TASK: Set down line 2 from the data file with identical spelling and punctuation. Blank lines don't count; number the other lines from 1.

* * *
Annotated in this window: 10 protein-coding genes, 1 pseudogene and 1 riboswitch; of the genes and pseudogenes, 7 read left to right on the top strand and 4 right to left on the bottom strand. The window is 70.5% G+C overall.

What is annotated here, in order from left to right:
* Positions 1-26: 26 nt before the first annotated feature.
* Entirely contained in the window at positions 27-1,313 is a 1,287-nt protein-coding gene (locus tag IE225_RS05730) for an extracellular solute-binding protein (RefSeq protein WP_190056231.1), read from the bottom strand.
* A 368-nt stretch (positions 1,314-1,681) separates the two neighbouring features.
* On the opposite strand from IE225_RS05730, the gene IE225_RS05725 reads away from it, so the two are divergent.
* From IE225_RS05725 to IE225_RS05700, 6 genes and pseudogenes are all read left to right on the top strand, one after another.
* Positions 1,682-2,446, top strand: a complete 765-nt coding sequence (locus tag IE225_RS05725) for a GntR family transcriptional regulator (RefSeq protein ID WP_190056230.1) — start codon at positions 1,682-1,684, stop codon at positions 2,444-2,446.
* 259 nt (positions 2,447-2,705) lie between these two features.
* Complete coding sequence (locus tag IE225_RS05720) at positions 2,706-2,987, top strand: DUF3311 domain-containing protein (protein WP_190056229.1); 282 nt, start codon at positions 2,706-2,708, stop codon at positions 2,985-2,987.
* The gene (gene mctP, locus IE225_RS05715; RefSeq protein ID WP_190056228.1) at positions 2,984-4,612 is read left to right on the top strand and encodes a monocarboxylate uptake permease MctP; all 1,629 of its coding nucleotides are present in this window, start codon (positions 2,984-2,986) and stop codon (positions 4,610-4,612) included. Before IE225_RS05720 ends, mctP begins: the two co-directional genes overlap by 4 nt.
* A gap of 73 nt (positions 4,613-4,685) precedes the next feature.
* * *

What is annotated here, in order from left to right: